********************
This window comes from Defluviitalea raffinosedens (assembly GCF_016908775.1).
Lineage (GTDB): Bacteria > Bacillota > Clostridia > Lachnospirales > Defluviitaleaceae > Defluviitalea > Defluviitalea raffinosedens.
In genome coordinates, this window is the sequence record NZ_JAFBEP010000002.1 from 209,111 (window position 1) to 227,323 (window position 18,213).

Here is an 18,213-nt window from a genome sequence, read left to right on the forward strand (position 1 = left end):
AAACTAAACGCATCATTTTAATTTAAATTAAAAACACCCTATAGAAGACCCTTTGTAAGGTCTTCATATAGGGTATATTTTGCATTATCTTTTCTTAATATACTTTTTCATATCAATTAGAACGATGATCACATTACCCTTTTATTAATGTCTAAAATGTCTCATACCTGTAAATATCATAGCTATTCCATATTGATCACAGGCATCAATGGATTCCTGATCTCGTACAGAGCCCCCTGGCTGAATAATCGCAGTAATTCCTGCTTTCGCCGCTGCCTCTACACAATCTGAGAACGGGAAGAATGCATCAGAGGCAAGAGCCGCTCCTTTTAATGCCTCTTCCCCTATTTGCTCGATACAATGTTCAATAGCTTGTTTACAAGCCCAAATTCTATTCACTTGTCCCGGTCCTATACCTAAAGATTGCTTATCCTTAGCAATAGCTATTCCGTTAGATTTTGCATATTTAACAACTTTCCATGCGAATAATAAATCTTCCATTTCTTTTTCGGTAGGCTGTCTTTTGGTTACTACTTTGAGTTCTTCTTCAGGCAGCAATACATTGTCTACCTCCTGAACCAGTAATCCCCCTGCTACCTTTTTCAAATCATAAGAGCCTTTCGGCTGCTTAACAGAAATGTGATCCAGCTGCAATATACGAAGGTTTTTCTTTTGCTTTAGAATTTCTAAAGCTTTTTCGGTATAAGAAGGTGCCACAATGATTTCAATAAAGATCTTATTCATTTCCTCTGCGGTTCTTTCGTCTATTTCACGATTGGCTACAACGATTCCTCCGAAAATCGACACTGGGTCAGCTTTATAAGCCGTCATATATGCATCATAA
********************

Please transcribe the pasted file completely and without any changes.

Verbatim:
This window comes from Defluviitalea raffinosedens (assembly GCF_016908775.1).
Lineage (GTDB): Bacteria > Bacillota > Clostridia > Lachnospirales > Defluviitaleaceae > Defluviitalea > Defluviitalea raffinosedens.
In genome coordinates, this window is the sequence record NZ_JAFBEP010000002.1 from 209,111 (window position 1) to 227,323 (window position 18,213).

Here is an 18,213-nt window from a genome sequence, read left to right on the forward strand (position 1 = left end):
AAACTAAACGCATCATTTTAATTTAAATTAAAAACACCCTATAGAAGACCCTTTGTAAGGTCTTCATATAGGGTATATTTTGCATTATCTTTTCTTAATATACTTTTTCATATCAATTAGAACGATGATCACATTACCCTTTTATTAATGTCTAAAATGTCTCATACCTGTAAATATCATAGCTATTCCATATTGATCACAGGCATCAATGGATTCCTGATCTCGTACAGAGCCCCCTGGCTGAATAATCGCAGTAATTCCTGCTTTCGCCGCTGCCTCTACACAATCTGAGAACGGGAAGAATGCATCAGAGGCAAGAGCCGCTCCTTTTAATGCCTCTTCCCCTATTTGCTCGATACAATGTTCAATAGCTTGTTTACAAGCCCAAATTCTATTCACTTGTCCCGGTCCTATACCTAAAGATTGCTTATCCTTAGCAATAGCTATTCCGTTAGATTTTGCATATTTAACAACTTTCCATGCGAATAATAAATCTTCCATTTCTTTTTCGGTAGGCTGTCTTTTGGTTACTACTTTGAGTTCTTCTTCAGGCAGCAATACATTGTCTACCTCCTGAACCAGTAATCCCCCTGCTACCTTTTTCAAATCATAAGAGCCTTTCGGCTGCTTAACAGAAATGTGATCCAGCTGCAATATACGAAGGTTTTTCTTTTGCTTTAGAATTTCTAAAGCTTTTTCGGTATAAGAAGGTGCCACAATGATTTCAATAAAGATCTTATTCATTTCCTCTGCGGTTCTTTCGTCTATTTCACGATTGGCTACAACGATTCCTCCGAAAATCGACACTGGGTCAGCTTTATAAGCCGTCATATATGCATCATAA